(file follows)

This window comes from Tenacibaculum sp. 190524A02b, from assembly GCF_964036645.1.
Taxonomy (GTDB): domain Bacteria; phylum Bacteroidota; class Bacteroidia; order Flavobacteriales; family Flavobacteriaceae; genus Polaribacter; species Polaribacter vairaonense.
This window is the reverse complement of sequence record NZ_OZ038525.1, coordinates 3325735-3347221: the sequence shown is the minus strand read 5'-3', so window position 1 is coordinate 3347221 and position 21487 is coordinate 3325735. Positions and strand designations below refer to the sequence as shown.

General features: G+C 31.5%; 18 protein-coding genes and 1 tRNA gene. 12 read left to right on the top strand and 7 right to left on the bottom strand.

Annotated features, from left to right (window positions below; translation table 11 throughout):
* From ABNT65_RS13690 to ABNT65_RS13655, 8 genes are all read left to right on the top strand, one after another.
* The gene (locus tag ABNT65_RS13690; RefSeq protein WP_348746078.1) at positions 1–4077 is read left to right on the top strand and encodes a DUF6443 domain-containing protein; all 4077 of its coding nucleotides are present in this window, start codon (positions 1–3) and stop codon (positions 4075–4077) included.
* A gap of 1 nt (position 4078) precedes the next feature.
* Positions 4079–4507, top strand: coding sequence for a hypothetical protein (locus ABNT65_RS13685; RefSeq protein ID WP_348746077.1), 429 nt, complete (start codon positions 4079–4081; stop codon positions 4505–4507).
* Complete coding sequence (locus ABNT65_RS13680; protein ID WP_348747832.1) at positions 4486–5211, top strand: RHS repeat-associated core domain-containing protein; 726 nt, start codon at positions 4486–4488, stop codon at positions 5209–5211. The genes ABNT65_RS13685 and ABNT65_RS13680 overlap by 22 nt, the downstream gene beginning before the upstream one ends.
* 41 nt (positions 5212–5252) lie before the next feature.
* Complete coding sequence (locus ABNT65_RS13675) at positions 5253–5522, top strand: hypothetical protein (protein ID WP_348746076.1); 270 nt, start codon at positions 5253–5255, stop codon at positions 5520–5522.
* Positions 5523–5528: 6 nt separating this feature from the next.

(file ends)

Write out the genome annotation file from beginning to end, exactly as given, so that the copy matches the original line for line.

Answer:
This window comes from Tenacibaculum sp. 190524A02b, from assembly GCF_964036645.1.
Taxonomy (GTDB): domain Bacteria; phylum Bacteroidota; class Bacteroidia; order Flavobacteriales; family Flavobacteriaceae; genus Polaribacter; species Polaribacter vairaonense.
This window is the reverse complement of sequence record NZ_OZ038525.1, coordinates 3325735-3347221: the sequence shown is the minus strand read 5'-3', so window position 1 is coordinate 3347221 and position 21487 is coordinate 3325735. Positions and strand designations below refer to the sequence as shown.

General features: G+C 31.5%; 18 protein-coding genes and 1 tRNA gene. 12 read left to right on the top strand and 7 right to left on the bottom strand.

Annotated features, from left to right (window positions below; translation table 11 throughout):
* From ABNT65_RS13690 to ABNT65_RS13655, 8 genes are all read left to right on the top strand, one after another.
* The gene (locus tag ABNT65_RS13690; RefSeq protein WP_348746078.1) at positions 1–4077 is read left to right on the top strand and encodes a DUF6443 domain-containing protein; all 4077 of its coding nucleotides are present in this window, start codon (positions 1–3) and stop codon (positions 4075–4077) included.
* A gap of 1 nt (position 4078) precedes the next feature.
* Positions 4079–4507, top strand: coding sequence for a hypothetical protein (locus ABNT65_RS13685; RefSeq protein ID WP_348746077.1), 429 nt, complete (start codon positions 4079–4081; stop codon positions 4505–4507).
* Complete coding sequence (locus ABNT65_RS13680; protein ID WP_348747832.1) at positions 4486–5211, top strand: RHS repeat-associated core domain-containing protein; 726 nt, start codon at positions 4486–4488, stop codon at positions 5209–5211. The genes ABNT65_RS13685 and ABNT65_RS13680 overlap by 22 nt, the downstream gene beginning before the upstream one ends.
* 41 nt (positions 5212–5252) lie before the next feature.
* Complete coding sequence (locus ABNT65_RS13675) at positions 5253–5522, top strand: hypothetical protein (protein ID WP_348746076.1); 270 nt, start codon at positions 5253–5255, stop codon at positions 5520–5522.
* Positions 5523–5528: 6 nt separating this feature from the next.